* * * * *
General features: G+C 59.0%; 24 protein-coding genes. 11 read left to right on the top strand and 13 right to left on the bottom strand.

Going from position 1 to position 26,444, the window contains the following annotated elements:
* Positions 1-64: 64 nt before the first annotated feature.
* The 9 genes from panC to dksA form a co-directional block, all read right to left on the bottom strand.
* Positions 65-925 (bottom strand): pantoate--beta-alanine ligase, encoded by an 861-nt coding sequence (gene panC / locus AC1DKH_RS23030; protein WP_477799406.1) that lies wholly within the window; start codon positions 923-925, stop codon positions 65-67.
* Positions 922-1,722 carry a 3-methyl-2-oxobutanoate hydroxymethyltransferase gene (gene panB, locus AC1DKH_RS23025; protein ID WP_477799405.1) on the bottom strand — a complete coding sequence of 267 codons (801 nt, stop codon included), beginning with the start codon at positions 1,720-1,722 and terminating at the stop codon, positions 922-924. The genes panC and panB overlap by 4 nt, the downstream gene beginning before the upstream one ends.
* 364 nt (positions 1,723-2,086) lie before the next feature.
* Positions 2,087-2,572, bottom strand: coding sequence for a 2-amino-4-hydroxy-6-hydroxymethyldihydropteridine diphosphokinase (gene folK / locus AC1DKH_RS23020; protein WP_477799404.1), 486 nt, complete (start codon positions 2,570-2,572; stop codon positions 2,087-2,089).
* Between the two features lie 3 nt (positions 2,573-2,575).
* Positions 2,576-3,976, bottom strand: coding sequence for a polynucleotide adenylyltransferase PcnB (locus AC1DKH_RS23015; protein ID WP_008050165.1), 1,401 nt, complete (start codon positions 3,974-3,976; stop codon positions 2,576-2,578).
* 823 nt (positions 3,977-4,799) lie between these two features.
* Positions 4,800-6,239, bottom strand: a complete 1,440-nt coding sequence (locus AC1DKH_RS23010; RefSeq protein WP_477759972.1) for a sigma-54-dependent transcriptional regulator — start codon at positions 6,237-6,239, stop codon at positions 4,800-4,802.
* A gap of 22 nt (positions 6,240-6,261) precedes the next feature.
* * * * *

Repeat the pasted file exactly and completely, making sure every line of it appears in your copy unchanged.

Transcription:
General features: G+C 59.0%; 24 protein-coding genes. 11 read left to right on the top strand and 13 right to left on the bottom strand.

Going from position 1 to position 26,444, the window contains the following annotated elements:
* Positions 1-64: 64 nt before the first annotated feature.
* The 9 genes from panC to dksA form a co-directional block, all read right to left on the bottom strand.
* Positions 65-925 (bottom strand): pantoate--beta-alanine ligase, encoded by an 861-nt coding sequence (gene panC / locus AC1DKH_RS23030; protein WP_477799406.1) that lies wholly within the window; start codon positions 923-925, stop codon positions 65-67.
* Positions 922-1,722 carry a 3-methyl-2-oxobutanoate hydroxymethyltransferase gene (gene panB, locus AC1DKH_RS23025; protein ID WP_477799405.1) on the bottom strand — a complete coding sequence of 267 codons (801 nt, stop codon included), beginning with the start codon at positions 1,720-1,722 and terminating at the stop codon, positions 922-924. The genes panC and panB overlap by 4 nt, the downstream gene beginning before the upstream one ends.
* 364 nt (positions 1,723-2,086) lie before the next feature.
* Positions 2,087-2,572, bottom strand: coding sequence for a 2-amino-4-hydroxy-6-hydroxymethyldihydropteridine diphosphokinase (gene folK / locus AC1DKH_RS23020; protein WP_477799404.1), 486 nt, complete (start codon positions 2,570-2,572; stop codon positions 2,087-2,089).
* Between the two features lie 3 nt (positions 2,573-2,575).
* Positions 2,576-3,976, bottom strand: coding sequence for a polynucleotide adenylyltransferase PcnB (locus AC1DKH_RS23015; protein ID WP_008050165.1), 1,401 nt, complete (start codon positions 3,974-3,976; stop codon positions 2,576-2,578).
* 823 nt (positions 3,977-4,799) lie between these two features.
* Positions 4,800-6,239, bottom strand: a complete 1,440-nt coding sequence (locus AC1DKH_RS23010; RefSeq protein WP_477759972.1) for a sigma-54-dependent transcriptional regulator — start codon at positions 6,237-6,239, stop codon at positions 4,800-4,802.
* A gap of 22 nt (positions 6,240-6,261) precedes the next feature.